Hey, guys. Adam here with extremeterrain.com. And today, we're taking a closer look at and installing the K&N Series 63 AirCharger Cold Air Intake available for the 2005 to 2011 4-liter Tacoma. Check this out if you're looking to swap out that factory paper element filter and the factory air box for a cold air intake from the aftermarket that's gonna not only increase your performance by up to 10 horsepower, but it's also gonna give you a better throttle response and acceleration and overall, just a better breathing and performing engine.This here is made with the highest quality of materials including a roto-molded polyethylene tubing to streamline that air flow from the intake filter to the throttle body and intake manifold just making sure that you're increasing as much performance as possible, which the same cannot be said for your factory intake, it just has so many kinks. We'll take a closer look at that in just a little bit.The air filter here is arguably gonna be the star child of the kit. This is made from a multi-layer cotton gauze filter. It's a conical filter as opposed to the flat paper element option. And it also has that diamond wire mesh on the outside. Now, the dry filter is going to do a really, really superb job pulling in all of that cold air and keeping out all the dust and air particles and dirt. All that nonsense you don't want getting into your engine bay, this is gonna make sure it filters out.As a matter of fact, K&N has been doing this for so many years, they're one of the most premium options on the market. As a matter of fact, some of the other kits out there in the category actually source K&N's filters for their own kits, that's how premium they are. This dry filter option is gonna require zero maintenance. It is washable and reusable but it's not gonna require any oiling, so you don't have to worry about picking that up.Oiled versus dry has been a debate that's going on in the aftermarket world for a while. And to be honest, they're within a 1% difference of performance. Dry filters are typically better for the guys out there doing a lot of off-roading located in those dry weather climates, seeing a lot more air pollution, a lot more dust and dirt because oil filters can get clogged up a lot more and require more maintenance if you're located in those areas.Oil filters, on the other hand, do filter out a little bit better, they just tend to get a little bit more clogged because of the oil. With all that in mind, this one here is gonna have a 99.9% filter efficiency rate which is gonna do wonders for its performance. This whole entire kit here comes with a velocity stack built in so you're gonna adapt that to your heat shield. The heat shield here is made from a bit of aluminum powder coated in black, great for blocking out all of that excess engine heat but keeping the cold air in.And in order to help that out, we've got weather stripping here included in the kit that we're gonna line this with so it will seal up into the inside of your hood, blocking all of that out for a leak-free finish. It's got a bunch of new stainless steel clamps, all new hardware. We're gonna bolt up our factory MAF sensor to the new tubing here with that pre-drilled hole, no modifications necessary. With all that in mind, you can pick the kit up for right around 300 bucks. And install is gonna get one out of three wrenches on our difficulty meter. Anybody can tackle it in about an hour, maybe two at the absolute most. And I'm gonna show you guys step by step how this gets done with very simple hand tools. So, what do you say we get started?Tools using this install include an impact gun, extension, 8, 10, 12 and 13-millimeter deep sockets, a small Allen key set, 5/32 hex socket, 10 and 15-millimeter wrenches, needle nose pliers, wire cutters, Phillips head screwdriver, and thread tape. All right. Guys, the first step is to disconnect the negative terminal on your battery just to be safe. Grab your 10-millimeter socket. I know I'm using an impact gun, it's a little awkward, little weird positioning here, but we're gonna get this off. It’s gonna loosen up that terminal. Just pop that off and set it down and out of the way.Step number two, using that same 10-millimeter deep socket, remove the two nuts holding on the engine cover. All right. We're gonna set those aside to be reinstalled later but for now, pop that cover out of place. All right. With 10-mil socket, we're gonna loosen up the clamp holding on that factory tubing. Once that's loosened up, you can disconnect the tubing.All right. Now, while we're over here, we're just gonna disconnect our factory mass airflow sensor, just pinch down and pull back on that harness. This set that out of the way. We'll have to remove that later on but we'll do that right at the end of this, once this is all taken care of, we'll pop that off. For now, we're gonna work on getting this tubing out of place. And the next step is gonna be to disconnect the entire tubing and the resonator from the inner fender. There's one bracket on the top end and one on the bottom. Those are 12-millimeter bolts, I'm gonna use an extension with my impact gun to get those off.At this point, with those two bracket bolts out of the way, just pull the entire tubing from the inside of that fender and set it aside. Now, your factory paper element filter is sitting right in this air box. In order to get this off, pop that clip off, one underneath of it, rotate those forward and that will dislodge that. You can pull this whole thing apart.The next step is to reach behind the factory air box and disconnect the fuel pressure regulator hose. Just pull straight back on the nipple, that's this hose right here. I know it's tough to see, it's a tight space there but you have the instructions included in the kit that will point out the location, hopefully, this helps you out a little bit.Next step, disconnect your crankcase breather hose on the front end. Grab a pair of pliers, pinch that retainer clip and pull straight back on that hose to disconnect. You want to leave that pin or retainer clip on there. Grab your 10-millimeter socket and loosen up the clamp holding the factory air box to the throttle body. And before you pop that off the throttle body, remove the last bolt holding that air box in place with your 10-mil. Set that aside.All right. So, we do have one more retainer bolt down here by the MAF harness. We are gonna have to disconnect the clips on the MAF harness tube, but for now, let's get that bolt out of the way. I'm gonna use an extension and my 10-millimeter socket. Get that off and set that aside. Next, we got to disconnect the electrical connectors holding on the factory mass airflow sensor harness, that way, it’s gonna pull straight back on, disconnect. And the same thing down here. This one actually looks like it's zip-tied, so we're gonna get our wire cutters and snip this off.Instead of using wire cutters to just snip that, you can use needle nose pliers to pry that off of its factory spot. All right. At this point, we can get those harnesses out of the way, disconnect this from the throttle body and set the whole thing aside. So, we finally got that factory intake off of our 4-liter Tacoma on the table next to our series 63 option from K&N. Now, as you can see, clear night and day differences between the two. And I know I already talked about all the details for the K&N but seeing this filter side by side with the factory filter just gives you a better perspective on how much of an upgrade this is gonna be. This being at 360-degree conical filter, definitely gonna to be doing a lot better of a job than your factory paper element filter. Now that we can pop out of this housing here and you can see the difference.So, this is your factory filter that comes in a lot of these trucks like Toyota uses, Ford uses, Chevy uses a lot of these paper elements. It's a really common thing from the factory but as you can see, it sucks up a lot of that dirt and it's really not gonna do the greatest job pulling it as much cold air as it can. Being trapped up in this air box, being a lot farther away from the outside cold air, it's just not gonna be there for performance.This factory air box is gonna do really good for blocking out excess engine heat but this is also snug up against the intake manifold. This is gonna be a lot closer to the opening in your fender rather than being closer to the engine itself. So, this is gonna do a lot better pulling in that cold air and it's gonna do a lot better filtering out.Now, this has seen a lot of miles, it's definitely do for some routine maintenance, which is something you can do here being a washable and reusable filter not really saying the same for the factory one. You typically need to pick up a new filter to replace your factory paper element, not the case here. So, the last thing I want to talk about is the tubing. The factory tubing has that flexibility in the kinks you see here. This is gonna cause a lot of air turbulence in that factory tubing.Air turbulence is gonna translate to rob the power. This is gonna translate to a little bit more raw power. This is gonna pull in cold air faster, it's gonna streamline it and it's not going to restrict it. Now with this tubing, we do have to transfer over a factory MAF sensor that's on the top of this factory air box, just a couple of screws that we're gonna pop that off and transfer it over with the gasket included in the kit.So, what I want to do now is toss some of this stuff off to the side. Let's focus on transferring that over for now and then we'll start assembling our heat shield. All right. Now getting this MAF sensor off is gonna be a simple as grabbing a Phillips-head screwdriver and just popping off those two factory screws. It is pretty dirty, so if you need to, you can grab PB Blaster or something and just grease it up and get some of that dirt-free. Keep in mind, these Phillips head screws are not going to be reused. All right. Once you have that, just get that loose and just be real careful with this, you definitely don't want to damage it.Set aside that factory intake and just set it on its face. From here, grab the gasket with the 3M tape on the back. Now, the 3M tape is gonna be facing down, so you just want to peel off that layer and we'll get that applied right around the edge here. All right. Once you have that around the lips, just put pressure all around to make sure that stickiness is gonna apply itself. From there, we'll be able to install it onto our 4-liter. You just want to make sure it's oriented properly and seated all the way down. All right. So, now that you see how the mass air flow sits, you wanna make sure that you’re using the black plastic spacers included in the kit as well as the hex screws.Now that you see that that's oriented this way, what we're gonna do is a basically line up these spacers and drop this back into place. Use these screws to tighten it down by hand. You can always slip them in from the bottom. Grab your Allen key or if you have a hex socket, that will work as well and just get them to thread through and then tighten them down.The next step here is to grab your hose fitting that has the threading on the inside and thread it into the open hole on the side here. Now, it's not required but it is a good idea to use thread tape to make sure that this gets a leak-free seal. You don't want any air leaks coming through there and thread tape will make sure that that does not happen. So, I'm gonna grab a piece of thread tape here, just break off a piece and just wrap it around the threading on fitting. Now, we can thread this on by hand. Now, it can be really easy to cross-thread these. So, you just want to make sure you're getting it nice and tight by hand and then going back with your 15-millimeter socket and tightening it down.All right. Now you just want to get a nice and hand tight. Once you do, grab a 15 socket and give it 2 complete turns. Next up, grab your rubber mounted stud. It's got studs on both sides and just thread one side into the open hole on your intake. Just get that nice and hand tight. From here, we can set the intake tube aside, bring our heat shield into place and we'll start assembling those brackets. The next step here is to install these two brackets onto your heat shield. Now, that bottom lip that ells off is gonna go right underneath of it, and we’re gonna install that on both sides.Grab the bolts included in the kit with a washer on both sides and we're just gonna put that through and then cap it off with a nut on the other side. Just thread that on by hand, do the same thing for the bottom. All right. Now, the other side is gonna get the same bracket. All right. Grab a 10-millimeter socket and a 10-millimeter wrench and tighten it down. Once you have that bracket straight, holding up from the outside and just tighten it down from the inside.Next up, we do have one more bracket, this is a smaller one going right over the circle opening. We’re gonna do the same process here, we're gonna take one of the bolts included in the kit, put it through the longer end of this bracket, put a washer on the back side, top it off with a wash nut. Tighten it down with the same tools. Next up here is grab the smaller weather-stripping included in the kit and on the bottom side where the bottom of the brackets are, we're just gonna line at the inside of this. Now, we can flip this over and do the same thing for the top portion. Now for the top, you want to go all the way down the sides as well.All right. At this point, if there is any excess, you can just cut that off with wire cutters. Next up is to assemble our saddle clamp. Now, that's gonna be installed with this black bracket just like this. In order to do that, we're gonna take this hex bolt included in the kit, that's gonna go through the top, seats right into that little cup nicely. Next up is gonna be your funnel spacer, you’re gonna put that in, that hugs nicely as well, flat washer through. Gonna do another washer on the back end of that, and then your nylon lock nut. All right. Grab a 5/32 socket and a 10-millimeter wrench and tighten this down.You might need to get it snug and then reposition that bracket on the bottom and then get it nice and tight. All right. Now, we're back under the hood. We're gonna have to remove one nut on the ABS pump here by our fender on our passenger side. Grab a 12-millimeter socket, I'm using an extension as well. And we’re just gonna pop off the one that's closest to the fender. Make this little more powerful. Here we go.Now, set this aside because this is gonna get reinstalled in just a moment. I'm gonna set it up here on our cowl. All right. At this point, we can take our heat shield all assembled and drop it into place. The bracket we installed on the left side is gonna go over the stud on the ABS pump that we just took the nut off of. Grab that nut. And I know it's a little bit difficult but you can put it on the extension and a 12-millimeter socket and just thread that back on.Now, I know it's a tight space and it's hard to see but once you get that nut on there, just put your socket in there with an extension and tighten it down. Next up, I'm gonna reuse that factory 13-millimeter bolt that's gonna go down here next to our power steering pump. Again, this is a little bit of a tricky situation to see but just feed that down with an extension and socket and just get it threaded. And once you start getting it threaded, grab your impact gun and you'll be able to tighten it down.The last step. Take the bolt and washer included in the kit and bolt it down to the middle bracket that we installed right under that circle opening. The next step here guys is to grab your coupler, install two of the smaller clamps over each end but loosely and insert that over the end of your throttle body. Now, I like to rotate it, so your K&N logo is facing up. You can also rotate that down if you don't want any branding facing upward.I like to tuck the clamps downward, so they're not just, you know, sticking out like a sore thumb. At this point, you can grab an 8-millimeter socket and tighten down the one attaching it to the throttle body. A flat head screwdriver would also work here. All right. Grab the tubing at this point. We're gonna insert the end with the hose fitting into that throttle body opening on the coupler. And make sure it fully seats and it's rotated upward, tighten down that clamp.Now at this point, your factory hose is gonna get reused into this location but it's not meant to bend at this angle. So, what we're gonna have to do is pop the hose off of the valve cover and just reverse it. So, grab your pair of pliers, pinch that retainer clip at the valve and just pop it off. All right. We're gonna flip it around just the other way. We can rotate these pins facing upward, we’re gonna to pinch it and just reconnect to the valve.Now, this end is already bent. Now, if you need any of those pliers, you can do that, if not, you just grab it by hand and just get it to insert over that fitting and pinch it out. We can also at this point grab that MAF sensor harness and plug that in. The next step is to install our saddle bracket. Now, this is gonna hold the bottom of the intake tubing right to the valve cover. We're gonna feed that underneath along with that bracket. And the bracket is gonna install to the pre-threaded hole right here on the side of that valve cover.So, we're gonna bolt that down first and then we're gonna clamp it around our tubing. Take the bolt included in the kit, the 10-millimeter bolt along with a lock washer and a flat washer. I'm gonna thread it on and then I'm gonna show you guys where that is. And go right down by hand as far as you can go. Perfect. That will hold it in position. Before we tighten that down, I want to get a clamp around this. Now that clamp, we are gonna have to take apart just like this. So, loosen it up, take that apart, thread that underneath and around the edges of the saddle bracket. Now, we're gonna come back and connect them and tighten that down a bit.Now, at this point, I'm gonna rotate that clamp downward, making sure that it's still wrapped around the saddle and the tubing. Grab an 8-millimeter socket and tighten down that clamp. Switch over to a 10-millimeter socket and an extension and tighten down the bolt on the valve cover. Perfect. That is gonna be our support bracket making sure that tubing stays in place. All right. Next up, we have to remove that factory fuel pressure hose and we're gonna replace it with pretty much an identical one that's just a lot longer to extend over to our fitting on our tubing.Take the end of that fuel pressure hose and just push straight back to disconnect it. Set that aside, that is not gonna be reinstalled, we're gonna be replacing it with this. So, just pop on the new one over that factory nipple. Extend that over to the fitting on our tubing and pop that all the way back. Next up, we're gonna go to the opposite end of our tubing. Install the coupler here with the smaller end facing the tubing and two clamps over each end. Slide that all the way in right here. You want about half on this side, half on the inside, tighten down the one clamp holding it to the tubing.Grab your filter and put it on the other end. Now that filter does have to get installed with the velocity stack. Now, the velocity stack is gonna go funnel side in. Gonna seat that all the way back into the filter, get that nice and flush against the edges. Rotate the large clamp around and just tighten it down. I like to have them all facing the same side. Perfect. Make sure that is tight on the velocity stack, drop that into place.All right. Once you have that seated, go on with your socket. I think we're gonna need an extension for this one and just tighten down that clamp on the coupler. Perfect. All right. The last step here before we reconnect the negative cable on our battery is to pop our engine cover back on. Snap it onto the back bar, drop it down into place and reuse those factory nuts to tighten it back down. Perfect. Let's reconnect that negative cable and we'll be done. Drop it down, grab your 10-millimeter socket. All right. Now you're good to go. Well, guys. That's gonna wrap up my review and install for the K&N Series 63 AirCharge Cold Air Intake available for the '05 to '11 4-Liter Tacoma. You can pick yours up right here at extremeterrain.com.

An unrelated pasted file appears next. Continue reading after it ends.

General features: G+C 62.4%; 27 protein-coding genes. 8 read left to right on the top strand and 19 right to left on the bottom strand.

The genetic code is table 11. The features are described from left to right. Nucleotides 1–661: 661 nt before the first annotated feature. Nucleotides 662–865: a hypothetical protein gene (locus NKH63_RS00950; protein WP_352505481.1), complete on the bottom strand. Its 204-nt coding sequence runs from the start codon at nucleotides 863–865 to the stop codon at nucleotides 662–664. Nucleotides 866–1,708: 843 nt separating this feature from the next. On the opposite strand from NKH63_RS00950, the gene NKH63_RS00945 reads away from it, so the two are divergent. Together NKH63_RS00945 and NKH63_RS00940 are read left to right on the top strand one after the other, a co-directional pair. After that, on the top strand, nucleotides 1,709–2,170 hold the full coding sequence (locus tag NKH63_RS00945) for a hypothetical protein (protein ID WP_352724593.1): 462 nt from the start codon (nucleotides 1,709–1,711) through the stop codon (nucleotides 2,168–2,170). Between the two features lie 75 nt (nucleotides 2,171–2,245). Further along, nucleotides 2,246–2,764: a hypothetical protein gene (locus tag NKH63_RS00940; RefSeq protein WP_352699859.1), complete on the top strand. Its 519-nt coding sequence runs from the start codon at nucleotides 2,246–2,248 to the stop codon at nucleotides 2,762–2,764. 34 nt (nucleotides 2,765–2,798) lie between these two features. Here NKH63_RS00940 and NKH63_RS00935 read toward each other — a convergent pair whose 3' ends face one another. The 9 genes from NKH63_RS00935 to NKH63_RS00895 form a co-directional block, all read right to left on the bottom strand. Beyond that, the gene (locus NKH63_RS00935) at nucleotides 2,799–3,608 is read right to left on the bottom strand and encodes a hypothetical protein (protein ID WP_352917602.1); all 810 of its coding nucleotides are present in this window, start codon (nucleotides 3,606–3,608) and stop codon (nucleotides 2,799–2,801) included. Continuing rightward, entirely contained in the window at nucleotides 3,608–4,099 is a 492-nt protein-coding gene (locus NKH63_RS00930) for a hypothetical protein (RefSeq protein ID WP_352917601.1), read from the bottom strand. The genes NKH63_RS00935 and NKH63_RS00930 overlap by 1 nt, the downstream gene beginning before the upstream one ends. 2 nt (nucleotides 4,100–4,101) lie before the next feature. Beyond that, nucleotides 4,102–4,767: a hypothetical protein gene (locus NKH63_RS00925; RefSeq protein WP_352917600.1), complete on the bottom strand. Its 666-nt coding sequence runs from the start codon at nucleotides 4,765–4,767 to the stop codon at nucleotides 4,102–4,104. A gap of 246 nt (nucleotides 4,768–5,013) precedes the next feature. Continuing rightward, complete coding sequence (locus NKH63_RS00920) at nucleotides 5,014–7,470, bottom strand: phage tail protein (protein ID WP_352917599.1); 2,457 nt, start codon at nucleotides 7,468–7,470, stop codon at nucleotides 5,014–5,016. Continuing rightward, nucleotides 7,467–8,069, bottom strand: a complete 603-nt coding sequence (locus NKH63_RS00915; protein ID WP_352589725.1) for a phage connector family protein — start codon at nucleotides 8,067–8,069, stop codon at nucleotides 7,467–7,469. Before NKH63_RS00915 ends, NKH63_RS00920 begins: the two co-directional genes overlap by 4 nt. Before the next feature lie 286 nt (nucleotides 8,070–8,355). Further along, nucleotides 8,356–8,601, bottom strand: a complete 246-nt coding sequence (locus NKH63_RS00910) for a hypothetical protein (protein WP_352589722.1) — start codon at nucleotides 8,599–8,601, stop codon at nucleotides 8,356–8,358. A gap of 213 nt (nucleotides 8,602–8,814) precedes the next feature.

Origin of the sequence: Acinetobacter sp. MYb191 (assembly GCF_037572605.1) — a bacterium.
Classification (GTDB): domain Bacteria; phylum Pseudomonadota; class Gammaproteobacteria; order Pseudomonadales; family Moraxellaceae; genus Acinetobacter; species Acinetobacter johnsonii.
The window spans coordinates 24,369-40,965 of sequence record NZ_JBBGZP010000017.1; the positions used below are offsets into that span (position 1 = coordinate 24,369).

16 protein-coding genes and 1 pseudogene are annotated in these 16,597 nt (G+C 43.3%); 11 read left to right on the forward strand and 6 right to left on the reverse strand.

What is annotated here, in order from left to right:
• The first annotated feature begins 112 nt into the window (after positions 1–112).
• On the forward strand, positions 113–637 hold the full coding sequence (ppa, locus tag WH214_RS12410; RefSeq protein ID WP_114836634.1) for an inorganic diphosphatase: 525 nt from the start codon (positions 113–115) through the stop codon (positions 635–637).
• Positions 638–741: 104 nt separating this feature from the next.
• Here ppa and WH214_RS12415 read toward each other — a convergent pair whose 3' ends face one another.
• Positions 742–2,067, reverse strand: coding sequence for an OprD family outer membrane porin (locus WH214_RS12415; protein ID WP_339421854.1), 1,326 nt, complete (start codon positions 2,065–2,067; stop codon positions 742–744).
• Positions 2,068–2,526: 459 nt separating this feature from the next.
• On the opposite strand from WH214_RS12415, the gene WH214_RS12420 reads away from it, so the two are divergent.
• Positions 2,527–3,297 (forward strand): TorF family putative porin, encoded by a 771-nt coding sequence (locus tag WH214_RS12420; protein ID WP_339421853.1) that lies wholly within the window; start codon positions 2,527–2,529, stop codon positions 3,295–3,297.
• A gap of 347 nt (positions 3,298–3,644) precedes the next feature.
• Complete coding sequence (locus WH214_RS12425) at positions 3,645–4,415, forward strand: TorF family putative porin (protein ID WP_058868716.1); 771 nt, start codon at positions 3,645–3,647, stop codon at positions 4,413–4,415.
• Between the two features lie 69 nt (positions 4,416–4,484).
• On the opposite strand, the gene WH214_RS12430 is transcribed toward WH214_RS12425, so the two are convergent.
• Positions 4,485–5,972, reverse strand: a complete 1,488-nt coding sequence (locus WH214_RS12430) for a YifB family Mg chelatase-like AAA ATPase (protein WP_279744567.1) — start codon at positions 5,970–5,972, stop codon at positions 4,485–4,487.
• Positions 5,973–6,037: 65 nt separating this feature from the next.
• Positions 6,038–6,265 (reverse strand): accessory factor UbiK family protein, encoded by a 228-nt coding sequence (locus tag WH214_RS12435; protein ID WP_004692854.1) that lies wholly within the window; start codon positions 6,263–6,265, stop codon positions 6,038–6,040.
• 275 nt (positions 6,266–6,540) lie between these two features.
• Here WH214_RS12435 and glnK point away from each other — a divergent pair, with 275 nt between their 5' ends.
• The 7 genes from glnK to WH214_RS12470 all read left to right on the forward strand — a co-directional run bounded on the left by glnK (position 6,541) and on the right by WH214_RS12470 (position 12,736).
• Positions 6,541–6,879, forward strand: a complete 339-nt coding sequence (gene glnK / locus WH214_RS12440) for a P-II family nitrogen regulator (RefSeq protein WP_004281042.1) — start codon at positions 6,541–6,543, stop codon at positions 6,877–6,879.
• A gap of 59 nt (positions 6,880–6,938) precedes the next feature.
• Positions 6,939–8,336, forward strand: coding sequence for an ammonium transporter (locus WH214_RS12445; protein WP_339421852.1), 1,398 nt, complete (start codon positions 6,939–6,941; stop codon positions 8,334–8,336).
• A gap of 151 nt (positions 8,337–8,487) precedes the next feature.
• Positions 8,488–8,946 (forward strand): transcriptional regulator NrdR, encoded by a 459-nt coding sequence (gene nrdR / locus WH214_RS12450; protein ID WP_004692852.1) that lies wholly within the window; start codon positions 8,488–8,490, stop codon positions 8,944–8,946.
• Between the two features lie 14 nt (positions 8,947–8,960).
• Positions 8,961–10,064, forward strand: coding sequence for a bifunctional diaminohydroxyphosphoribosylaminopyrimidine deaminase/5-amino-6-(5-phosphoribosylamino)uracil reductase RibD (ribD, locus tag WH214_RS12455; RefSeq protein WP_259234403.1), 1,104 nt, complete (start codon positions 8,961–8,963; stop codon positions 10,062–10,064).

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Features, Description, Reviews, Q&A, Specs & Installation